Tuesday, April 13, 2010

1st Round Hardest Hit State HFA Grantees: Lack of Public Disclosure Prior to Friday App Submission is Embarassing.

Treasury public disclosure guidelines for state HFA applicants for $1.5 billion Hardest Hit TARP funding are incredibly weak. This may reflect Treasury's penchant for protecting financial information from disclosure and/or the past practice for the TARP program.

Treasury guidelines for first round applicants HERE:
  1. Do NOT require a public hearing or publication of the plan for public comment.
  2. Allow, but do not require, Treasury to post ANYTHING about the Hardest Hit applications or subsequent modifications or monitoring results (see page 5).
  3. Restrict HFA's from disclosing any application feedback from Treasury unless Treasury authorizes disclosure (see page 7).
(Treasury's announcement [HERE] of funding but NOT the guidelines, says "All funded program designs will be posted online" and " To create accountability for results, program effectiveness measures and results will be published online.").

My Minimal Expectation for Public Input
My view of minimum public disclosure requirement would be publication of the draft Treasury application (no more than 50 pages, as per Treasury requirements) for public comment and review prior to submission to Treasury. [Application requirements are found on pages 3-5 of the Treasury Guidelines].

Unfortunately, State HFA Hardest Hit Application Public Disclosure to Date: Embarrassing
Following Treasury's weak lead, the 5 HFA's in the first round of Hardest Hit funding have provided a truly embarrassing level of disclosure of how they plan on spending $1.5 billion in TARP funds. Note that a substantial amount of that funding likely will flow through banks and other financial institutions as part of loan modifications and other foreclosure avoidance mechanisms. [To be fair, Florida has done better than other states, but there still is no complete draft plan posted for public comment].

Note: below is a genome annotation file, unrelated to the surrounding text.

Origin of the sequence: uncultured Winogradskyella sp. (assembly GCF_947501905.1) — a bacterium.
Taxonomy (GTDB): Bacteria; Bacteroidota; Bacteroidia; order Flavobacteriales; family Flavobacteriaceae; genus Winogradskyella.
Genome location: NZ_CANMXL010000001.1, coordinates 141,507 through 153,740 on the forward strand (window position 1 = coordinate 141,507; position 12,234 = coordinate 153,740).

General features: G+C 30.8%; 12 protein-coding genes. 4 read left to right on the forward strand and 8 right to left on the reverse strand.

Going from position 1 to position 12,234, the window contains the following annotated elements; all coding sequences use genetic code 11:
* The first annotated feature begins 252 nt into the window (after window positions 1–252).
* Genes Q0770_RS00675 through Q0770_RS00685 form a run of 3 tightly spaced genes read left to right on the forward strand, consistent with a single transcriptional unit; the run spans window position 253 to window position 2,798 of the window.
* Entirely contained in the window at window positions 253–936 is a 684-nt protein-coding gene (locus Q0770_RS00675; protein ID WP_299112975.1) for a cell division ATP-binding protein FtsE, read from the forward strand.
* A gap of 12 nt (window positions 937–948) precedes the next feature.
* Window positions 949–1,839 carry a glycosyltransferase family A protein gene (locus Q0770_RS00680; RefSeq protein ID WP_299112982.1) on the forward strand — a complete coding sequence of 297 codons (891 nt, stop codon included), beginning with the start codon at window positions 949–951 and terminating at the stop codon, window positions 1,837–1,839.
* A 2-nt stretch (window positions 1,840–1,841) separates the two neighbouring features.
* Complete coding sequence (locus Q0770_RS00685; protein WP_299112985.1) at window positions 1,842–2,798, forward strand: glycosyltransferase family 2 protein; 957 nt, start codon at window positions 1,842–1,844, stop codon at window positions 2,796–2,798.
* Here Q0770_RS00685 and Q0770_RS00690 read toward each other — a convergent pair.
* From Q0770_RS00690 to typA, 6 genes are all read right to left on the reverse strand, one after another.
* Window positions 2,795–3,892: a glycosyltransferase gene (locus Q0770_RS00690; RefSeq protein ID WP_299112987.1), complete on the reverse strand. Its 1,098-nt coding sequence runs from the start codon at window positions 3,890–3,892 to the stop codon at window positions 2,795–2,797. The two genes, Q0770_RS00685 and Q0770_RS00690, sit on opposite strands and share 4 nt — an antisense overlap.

(It is possible that some states may post additional information in the next 4 days remaining to the April 16 application submission deadline, and if they do I will update/amend this post).

Public disclosure details/links TO DATE for each of the 5 states in the first round of Hardest Hit funding is below:


Receiving $125.1 million
Public Hearing Announcement, seating limited, advance registration required.
Held one public hearing on April 7th, but reservations were required.
There was NO information posted on the web, NO draft of the plan.

Receiving $699.6 million
Public Announcement
Did not see any public hearing.
NO draft plan posted.

Receiving $418 Million
Material for April 5th Public Hearing
Draft Allocation and Strategies
Held a public hearing on April 5th
Did NOT include a draft plan.
DID include a DRAFT allocation formula and a "strategies" paper.
NEW ADD: Florida HAS added two audio links from their April 5th hearing
Audio 1
Audio 2

Receiving $154.5 million
Announcement of Receipt of Funding
I did not see any notice of public hearing.
NO draft plan posted

Receiving $102.8 million
Announcement of public hearing, with SOME presentations (some links don't work)
Held one public hearing on March 5th
NO draft plan posted.
[Their entire website needs redesign].

What About Oregon's $88 Million Application?
I HOPE that Oregon sets the standard for public disclosure, including discussions of alternatives in public forums, and the publication of a formal draft application (that addresses ALL of the Treasury requirements) for public comment well in advance of the June 1st application deadline. (Guidelines for second round states are HERE as a MS Word document).

Oregon already does better than some first round states in publishing information about ongoing Housing Council meetings.

It would be surprising to me if the Oregon Housing Council was not required to approve the application for this extra ordinary level of funding (see prior post HERE for some perspective on funding levels). The $88 million Oregon Hardest Hit application would then become a matter of public record.

Given my work with OHCS staff in the past and the culture of government openness in Oregon I remain optimistic that OHCS and the Oregon Housing Council will provide a benchmark example of how to engage the public in preparing an application for the largest housing grant in Oregon's history. This is especially important because of the likely formation of a brand new non profit or LLC (a "financial institution") to administer the Hardest Hit funding, whose jurisdictional scope and standards for public accountability are currently unknown.

Originally created and posted on the Oregon Housing Blog

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